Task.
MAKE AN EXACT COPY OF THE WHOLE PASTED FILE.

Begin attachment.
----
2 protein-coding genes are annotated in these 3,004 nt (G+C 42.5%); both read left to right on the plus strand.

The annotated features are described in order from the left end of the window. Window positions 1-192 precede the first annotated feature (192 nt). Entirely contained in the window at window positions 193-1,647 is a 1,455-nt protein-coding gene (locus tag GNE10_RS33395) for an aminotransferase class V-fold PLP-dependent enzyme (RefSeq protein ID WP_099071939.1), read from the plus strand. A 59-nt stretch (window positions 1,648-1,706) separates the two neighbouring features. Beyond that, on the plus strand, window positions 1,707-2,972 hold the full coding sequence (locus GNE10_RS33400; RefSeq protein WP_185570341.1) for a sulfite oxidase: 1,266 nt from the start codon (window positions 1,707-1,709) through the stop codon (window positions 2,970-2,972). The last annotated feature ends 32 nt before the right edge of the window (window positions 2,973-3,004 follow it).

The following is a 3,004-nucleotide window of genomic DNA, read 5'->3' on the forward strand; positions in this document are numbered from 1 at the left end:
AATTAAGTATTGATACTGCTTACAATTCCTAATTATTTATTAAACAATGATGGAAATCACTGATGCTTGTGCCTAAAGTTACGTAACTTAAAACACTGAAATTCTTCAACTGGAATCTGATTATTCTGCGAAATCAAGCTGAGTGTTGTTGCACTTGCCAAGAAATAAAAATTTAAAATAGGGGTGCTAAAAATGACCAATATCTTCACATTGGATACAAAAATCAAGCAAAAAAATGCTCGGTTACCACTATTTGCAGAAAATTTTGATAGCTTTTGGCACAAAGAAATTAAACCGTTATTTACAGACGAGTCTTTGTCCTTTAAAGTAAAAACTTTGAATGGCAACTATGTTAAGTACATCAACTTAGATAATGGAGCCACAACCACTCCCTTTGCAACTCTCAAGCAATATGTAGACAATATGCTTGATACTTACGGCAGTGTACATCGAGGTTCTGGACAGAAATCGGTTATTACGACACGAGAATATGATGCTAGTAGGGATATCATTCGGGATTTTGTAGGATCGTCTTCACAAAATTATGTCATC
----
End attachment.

2 protein-coding genes are annotated in these 3,004 nt (G+C 42.5%); both read left to right on the plus strand.

The annotated features are described in order from the left end of the window. Window positions 1-192 precede the first annotated feature (192 nt). Entirely contained in the window at window positions 193-1,647 is a 1,455-nt protein-coding gene (locus tag GNE10_RS33395) for an aminotransferase class V-fold PLP-dependent enzyme (RefSeq protein ID WP_099071939.1), read from the plus strand. A 59-nt stretch (window positions 1,648-1,706) separates the two neighbouring features. Beyond that, on the plus strand, window positions 1,707-2,972 hold the full coding sequence (locus GNE10_RS33400; RefSeq protein WP_185570341.1) for a sulfite oxidase: 1,266 nt from the start codon (window positions 1,707-1,709) through the stop codon (window positions 2,970-2,972). The last annotated feature ends 32 nt before the right edge of the window (window positions 2,973-3,004 follow it).

The following is a 3,004-nucleotide window of genomic DNA, read 5'->3' on the forward strand; positions in this document are numbered from 1 at the left end:
AATTAAGTATTGATACTGCTTACAATTCCTAATTATTTATTAAACAATGATGGAAATCACTGATGCTTGTGCCTAAAGTTACGTAACTTAAAACACTGAAATTCTTCAACTGGAATCTGATTATTCTGCGAAATCAAGCTGAGTGTTGTTGCACTTGCCAAGAAATAAAAATTTAAAATAGGGGTGCTAAAAATGACCAATATCTTCACATTGGATACAAAAATCAAGCAAAAAAATGCTCGGTTACCACTATTTGCAGAAAATTTTGATAGCTTTTGGCACAAAGAAATTAAACCGTTATTTACAGACGAGTCTTTGTCCTTTAAAGTAAAAACTTTGAATGGCAACTATGTTAAGTACATCAACTTAGATAATGGAGCCACAACCACTCCCTTTGCAACTCTCAAGCAATATGTAGACAATATGCTTGATACTTACGGCAGTGTACATCGAGGTTCTGGACAGAAATCGGTTATTACGACACGAGAATATGATGCTAGTAGGGATATCATTCGGGATTTTGTAGGATCGTCTTCACAAAATTATGTCATC